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The Consequences Of Fear In Poe’s “A Descent Into The Maelstrom, ” And Gogol’s “Viy”

1571 words - 7 pages

English 230
1 November, 2013

The Consequences of Fear in Poe’s “A Descent Into the Maelstrom,” and Gogol’s “Viy”
Edgar Allen Poe’s short story “The Descent into the Maelstrom,” and Nikolai Gogol’s “Viy,” evoke similar feelings within the reader. Both stories have fear as a central theme, specifically fear of the unknown. The stories have relatable ideas on how fear originates and what it can do to a person. In both stories fear stemmed from unexplainable chaos outside of the character’s control, terrorized them while simultaneously evoking human curiosity, and changed the protagonist for the worst. Both stories also have a clear message that fear can destroy you if you don’t take ...view middle of the document...

This suggests that fear stems from lack of understanding. If you can fully explain something you have no reason to fear it. It is the unexplainable, the events that you cannot predict, that are utterly terrifying. It is the reason we are naturally afraid of the dark- because we are unsure of what could be in it that we cannot see. When the Philosopher Thomas is left alone with the witch’s body, it is not knowing what to expect that scares him. He doesn’t know why she requested him, or what she is going to do. He is not positive his prayers will be enough to keep him safe. (Gogol 47) He illuminates the whole church so that the darkness cannot hide anything from him. (Gogol 47) The same can be said about the Maelstrom. It is not fully explained, just that many ships and yachts have disappeared down it, and when whales come to near it, you can hear their bellowing as they try to escape it. (Poe 6) As soon as the protagonist realizes that he is trapped within the Maelstrom, he is fully resigned to the belief that he is going to die in the vortex. (Poe 11)
It only makes sense that the mystery and lack of understanding about the terrible events that the characters are thrown into would evoke curiosity from them. In both stories, when the characters are thrown into the heart of the unexplainable terror, they admit to being overwhelmed with curiosity. In “Maelstrom,” the main character becomes “…possessed with the keenest curiosity about the whirl itself. I positively felt a wish to explore it’s depths, even at the sacrifice I was going to make; and my principal grief was that I should never be able to tell my old companions on shore about the mysteries I should see.” (Poe 12) Then, in “Viy,” even when The Philosopher is alone in the church with a witch and god knows what other demons, he admits that the “…strange curiosity and peculiar fascination which men feel in moments of fear compelled [me] to look again, though with a similar shudder.” So even in the face of our greatest fears, there is an innate sense of human curiosity that drives us to explain something that hasn’t been previously explained.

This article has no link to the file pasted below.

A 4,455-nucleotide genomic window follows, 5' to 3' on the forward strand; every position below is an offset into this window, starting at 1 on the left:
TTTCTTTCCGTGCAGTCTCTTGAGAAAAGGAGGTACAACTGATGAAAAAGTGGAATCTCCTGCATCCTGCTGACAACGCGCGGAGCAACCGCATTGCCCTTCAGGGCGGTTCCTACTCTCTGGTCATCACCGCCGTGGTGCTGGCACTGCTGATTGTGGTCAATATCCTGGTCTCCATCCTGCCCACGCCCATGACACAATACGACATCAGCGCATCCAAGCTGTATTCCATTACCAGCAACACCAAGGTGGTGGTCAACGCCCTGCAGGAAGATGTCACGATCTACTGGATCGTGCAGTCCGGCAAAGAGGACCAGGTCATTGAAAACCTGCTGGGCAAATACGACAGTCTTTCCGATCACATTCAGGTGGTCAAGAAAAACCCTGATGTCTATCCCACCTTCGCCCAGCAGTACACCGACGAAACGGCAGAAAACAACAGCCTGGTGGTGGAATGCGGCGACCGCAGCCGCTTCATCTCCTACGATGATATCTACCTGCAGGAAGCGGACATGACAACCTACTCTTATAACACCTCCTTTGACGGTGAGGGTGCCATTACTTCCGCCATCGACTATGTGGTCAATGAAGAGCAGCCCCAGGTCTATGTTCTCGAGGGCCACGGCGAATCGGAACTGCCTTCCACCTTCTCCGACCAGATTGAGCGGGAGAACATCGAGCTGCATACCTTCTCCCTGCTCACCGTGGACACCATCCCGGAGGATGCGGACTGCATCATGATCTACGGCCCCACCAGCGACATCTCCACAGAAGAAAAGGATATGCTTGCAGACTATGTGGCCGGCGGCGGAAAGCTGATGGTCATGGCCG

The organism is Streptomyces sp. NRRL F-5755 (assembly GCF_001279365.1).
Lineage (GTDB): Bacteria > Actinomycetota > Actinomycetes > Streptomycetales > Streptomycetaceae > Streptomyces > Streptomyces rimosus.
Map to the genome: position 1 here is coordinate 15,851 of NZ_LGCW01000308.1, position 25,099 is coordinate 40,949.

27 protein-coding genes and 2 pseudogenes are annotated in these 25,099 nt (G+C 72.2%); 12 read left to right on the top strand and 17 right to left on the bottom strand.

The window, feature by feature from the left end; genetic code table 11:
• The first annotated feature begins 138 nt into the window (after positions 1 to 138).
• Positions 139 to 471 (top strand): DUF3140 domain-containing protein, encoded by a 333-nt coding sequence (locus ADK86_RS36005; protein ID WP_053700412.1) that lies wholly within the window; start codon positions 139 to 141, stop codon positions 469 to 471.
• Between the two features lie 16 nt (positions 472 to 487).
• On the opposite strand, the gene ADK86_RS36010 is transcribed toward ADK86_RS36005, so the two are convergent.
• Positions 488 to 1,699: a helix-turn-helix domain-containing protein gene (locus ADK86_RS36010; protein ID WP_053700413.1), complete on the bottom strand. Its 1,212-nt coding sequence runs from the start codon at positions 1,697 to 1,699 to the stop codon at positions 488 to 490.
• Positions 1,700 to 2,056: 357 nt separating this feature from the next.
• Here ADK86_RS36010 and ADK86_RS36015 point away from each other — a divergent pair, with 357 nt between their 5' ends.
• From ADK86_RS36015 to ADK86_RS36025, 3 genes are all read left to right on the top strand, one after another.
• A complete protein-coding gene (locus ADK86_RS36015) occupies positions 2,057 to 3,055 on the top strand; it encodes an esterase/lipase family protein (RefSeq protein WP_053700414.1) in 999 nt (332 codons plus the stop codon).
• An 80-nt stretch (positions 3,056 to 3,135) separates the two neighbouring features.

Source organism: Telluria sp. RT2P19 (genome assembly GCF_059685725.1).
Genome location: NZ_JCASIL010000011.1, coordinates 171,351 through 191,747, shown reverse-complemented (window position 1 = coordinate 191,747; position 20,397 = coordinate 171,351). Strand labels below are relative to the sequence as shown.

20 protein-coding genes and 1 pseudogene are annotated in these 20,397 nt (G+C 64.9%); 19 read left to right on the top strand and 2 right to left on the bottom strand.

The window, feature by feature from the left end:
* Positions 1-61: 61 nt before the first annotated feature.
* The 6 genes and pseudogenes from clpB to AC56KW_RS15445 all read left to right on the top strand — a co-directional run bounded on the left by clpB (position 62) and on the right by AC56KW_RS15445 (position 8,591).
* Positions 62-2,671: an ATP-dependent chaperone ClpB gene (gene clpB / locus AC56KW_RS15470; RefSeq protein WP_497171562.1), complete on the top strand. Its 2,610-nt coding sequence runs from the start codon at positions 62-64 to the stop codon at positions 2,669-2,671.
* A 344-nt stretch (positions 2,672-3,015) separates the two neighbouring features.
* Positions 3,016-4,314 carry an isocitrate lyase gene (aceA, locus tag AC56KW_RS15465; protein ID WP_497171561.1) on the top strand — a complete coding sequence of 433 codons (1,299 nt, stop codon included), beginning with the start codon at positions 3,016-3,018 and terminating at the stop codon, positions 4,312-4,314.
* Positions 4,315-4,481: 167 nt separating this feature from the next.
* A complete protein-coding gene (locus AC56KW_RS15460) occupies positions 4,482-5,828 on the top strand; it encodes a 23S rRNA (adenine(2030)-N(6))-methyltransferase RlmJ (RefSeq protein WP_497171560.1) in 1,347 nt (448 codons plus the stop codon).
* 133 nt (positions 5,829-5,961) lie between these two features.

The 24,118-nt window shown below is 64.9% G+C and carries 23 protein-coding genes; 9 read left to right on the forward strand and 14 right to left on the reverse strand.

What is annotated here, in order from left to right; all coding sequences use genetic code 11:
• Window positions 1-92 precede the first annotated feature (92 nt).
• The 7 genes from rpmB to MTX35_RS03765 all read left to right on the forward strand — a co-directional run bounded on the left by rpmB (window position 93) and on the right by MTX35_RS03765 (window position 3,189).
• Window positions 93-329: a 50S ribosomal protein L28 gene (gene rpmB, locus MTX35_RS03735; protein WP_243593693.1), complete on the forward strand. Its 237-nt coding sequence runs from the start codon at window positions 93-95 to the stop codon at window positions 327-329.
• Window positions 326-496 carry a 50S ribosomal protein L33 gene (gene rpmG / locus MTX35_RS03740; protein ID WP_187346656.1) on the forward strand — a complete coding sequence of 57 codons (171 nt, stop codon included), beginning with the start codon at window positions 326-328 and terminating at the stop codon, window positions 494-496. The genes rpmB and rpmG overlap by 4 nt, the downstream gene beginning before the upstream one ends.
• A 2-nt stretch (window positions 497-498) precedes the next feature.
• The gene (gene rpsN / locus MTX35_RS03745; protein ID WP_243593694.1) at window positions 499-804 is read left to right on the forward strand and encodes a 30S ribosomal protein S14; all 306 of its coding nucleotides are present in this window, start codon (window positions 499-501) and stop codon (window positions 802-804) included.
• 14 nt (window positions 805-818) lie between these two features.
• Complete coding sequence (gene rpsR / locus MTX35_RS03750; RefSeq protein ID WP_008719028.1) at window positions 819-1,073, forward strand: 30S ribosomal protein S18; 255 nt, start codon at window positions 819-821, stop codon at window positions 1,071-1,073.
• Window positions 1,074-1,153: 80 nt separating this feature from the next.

While both stories center on the morbid curiosity that surrounds fear, they view it in different ways. Poe seems to say that being curious about the source of your fear can help you to explain and thus escape it, while in Gogol’s story this curiosity is what led to Thomas’s demise. Gogol seems to agree with the “stare too long into the abyss and it stares back” idea, as the more time Thomas spent in the witch’s presence, the weaker he got, until he was eventually overpowered. Poe seems to take an active approach in telling the reader to address their fear and get to the bottom of it, believing that in the end no matter how terrible or out of your control your fear is, if you keep a cool head you can survive it.
Both stories also suggest that fear can completely change a person. In Poe’s story, the main character starts the story by saying “You...

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